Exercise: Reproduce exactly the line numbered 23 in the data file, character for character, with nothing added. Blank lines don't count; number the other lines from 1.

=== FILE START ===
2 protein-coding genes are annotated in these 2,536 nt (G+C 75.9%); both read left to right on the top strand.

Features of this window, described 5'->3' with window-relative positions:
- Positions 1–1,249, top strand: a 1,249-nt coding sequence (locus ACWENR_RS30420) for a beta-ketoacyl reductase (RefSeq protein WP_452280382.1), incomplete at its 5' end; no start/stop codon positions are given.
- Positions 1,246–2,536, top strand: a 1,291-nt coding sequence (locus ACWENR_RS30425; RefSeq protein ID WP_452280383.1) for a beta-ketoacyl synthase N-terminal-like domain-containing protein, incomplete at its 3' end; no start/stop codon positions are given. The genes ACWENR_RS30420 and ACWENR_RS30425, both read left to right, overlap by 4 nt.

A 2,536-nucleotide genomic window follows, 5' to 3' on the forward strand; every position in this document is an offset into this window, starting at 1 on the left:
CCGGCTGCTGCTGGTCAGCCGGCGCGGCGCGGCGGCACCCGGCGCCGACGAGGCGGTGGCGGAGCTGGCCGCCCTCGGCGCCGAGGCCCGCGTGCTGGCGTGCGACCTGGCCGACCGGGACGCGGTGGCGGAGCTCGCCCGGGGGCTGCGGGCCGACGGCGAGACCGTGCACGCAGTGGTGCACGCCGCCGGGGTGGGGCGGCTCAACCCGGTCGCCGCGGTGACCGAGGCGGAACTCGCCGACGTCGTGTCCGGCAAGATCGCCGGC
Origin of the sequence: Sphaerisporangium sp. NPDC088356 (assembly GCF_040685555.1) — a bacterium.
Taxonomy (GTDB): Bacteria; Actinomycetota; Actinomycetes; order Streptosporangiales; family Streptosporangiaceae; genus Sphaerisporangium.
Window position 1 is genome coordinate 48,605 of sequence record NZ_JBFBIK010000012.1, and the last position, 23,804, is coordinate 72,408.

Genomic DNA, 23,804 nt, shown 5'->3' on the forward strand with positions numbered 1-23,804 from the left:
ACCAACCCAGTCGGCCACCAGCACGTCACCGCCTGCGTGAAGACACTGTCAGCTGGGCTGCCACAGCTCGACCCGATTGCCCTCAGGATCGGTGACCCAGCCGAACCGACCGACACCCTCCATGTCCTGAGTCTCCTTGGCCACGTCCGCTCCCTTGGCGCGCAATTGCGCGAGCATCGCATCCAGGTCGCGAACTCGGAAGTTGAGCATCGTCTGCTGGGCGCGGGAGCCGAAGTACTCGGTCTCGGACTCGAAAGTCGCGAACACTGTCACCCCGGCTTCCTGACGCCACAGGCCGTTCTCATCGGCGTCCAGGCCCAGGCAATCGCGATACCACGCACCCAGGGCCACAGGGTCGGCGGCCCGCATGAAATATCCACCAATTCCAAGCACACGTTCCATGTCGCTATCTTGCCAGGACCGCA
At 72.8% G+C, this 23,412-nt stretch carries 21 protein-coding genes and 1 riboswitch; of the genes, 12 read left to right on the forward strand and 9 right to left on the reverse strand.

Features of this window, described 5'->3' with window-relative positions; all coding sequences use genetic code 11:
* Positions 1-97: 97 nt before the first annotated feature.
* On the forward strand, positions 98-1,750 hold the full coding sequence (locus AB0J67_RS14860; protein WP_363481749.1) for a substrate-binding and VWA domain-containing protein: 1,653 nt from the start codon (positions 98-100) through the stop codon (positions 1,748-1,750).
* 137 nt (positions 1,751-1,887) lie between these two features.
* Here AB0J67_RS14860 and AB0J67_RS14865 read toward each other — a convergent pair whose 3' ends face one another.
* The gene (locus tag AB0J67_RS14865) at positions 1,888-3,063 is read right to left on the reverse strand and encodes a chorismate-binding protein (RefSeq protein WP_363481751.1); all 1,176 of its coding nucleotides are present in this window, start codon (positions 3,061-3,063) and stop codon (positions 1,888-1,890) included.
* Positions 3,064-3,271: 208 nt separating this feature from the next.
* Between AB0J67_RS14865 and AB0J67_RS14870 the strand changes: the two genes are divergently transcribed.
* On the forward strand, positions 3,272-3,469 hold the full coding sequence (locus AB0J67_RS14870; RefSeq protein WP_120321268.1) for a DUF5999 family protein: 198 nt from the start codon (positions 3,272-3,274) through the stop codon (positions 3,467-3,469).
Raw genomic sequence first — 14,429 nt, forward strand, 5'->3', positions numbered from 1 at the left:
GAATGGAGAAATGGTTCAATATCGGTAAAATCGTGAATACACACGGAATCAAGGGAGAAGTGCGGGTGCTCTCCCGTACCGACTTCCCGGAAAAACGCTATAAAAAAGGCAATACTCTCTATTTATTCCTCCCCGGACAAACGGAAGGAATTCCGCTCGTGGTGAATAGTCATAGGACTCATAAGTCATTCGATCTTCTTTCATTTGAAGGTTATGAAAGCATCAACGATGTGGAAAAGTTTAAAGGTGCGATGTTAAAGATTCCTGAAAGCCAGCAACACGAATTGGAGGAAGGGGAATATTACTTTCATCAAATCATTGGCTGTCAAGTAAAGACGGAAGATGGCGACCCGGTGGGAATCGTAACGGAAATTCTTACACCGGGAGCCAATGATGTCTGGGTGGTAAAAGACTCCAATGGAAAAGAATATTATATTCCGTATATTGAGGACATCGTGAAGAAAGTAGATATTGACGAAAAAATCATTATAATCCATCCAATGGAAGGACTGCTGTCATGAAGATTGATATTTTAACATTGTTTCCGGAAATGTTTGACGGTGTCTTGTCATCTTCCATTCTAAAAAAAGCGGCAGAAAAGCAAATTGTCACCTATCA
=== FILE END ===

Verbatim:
GAATGGAGAAATGGTTCAATATCGGTAAAATCGTGAATACACACGGAATCAAGGGAGAAGTGCGGGTGCTCTCCCGTACCGACTTCCCGGAAAAACGCTATAAAAAAGGCAATACTCTCTATTTATTCCTCCCCGGACAAACGGAAGGAATTCCGCTCGTGGTGAATAGTCATAGGACTCATAAGTCATTCGATCTTCTTTCATTTGAAGGTTATGAAAGCATCAACGATGTGGAAAAGTTTAAAGGTGCGATGTTAAAGATTCCTGAAAGCCAGCAACACGAATTGGAGGAAGGGGAATATTACTTTCATCAAATCATTGGCTGTCAAGTAAAGACGGAAGATGGCGACCCGGTGGGAATCGTAACGGAAATTCTTACACCGGGAGCCAATGATGTCTGGGTGGTAAAAGACTCCAATGGAAAAGAATATTATATTCCGTATATTGAGGACATCGTGAAGAAAGTAGATATTGACGAAAAAATCATTATAATCCATCCAATGGAAGGACTGCTGTCATGAAGATTGATATTTTAACATTGTTTCCGGAAATGTTTGACGGTGTCTTGTCATCTTCCATTCTAAAAAAAGCGGCAGAAAAGCAAATTGTCACCTATCA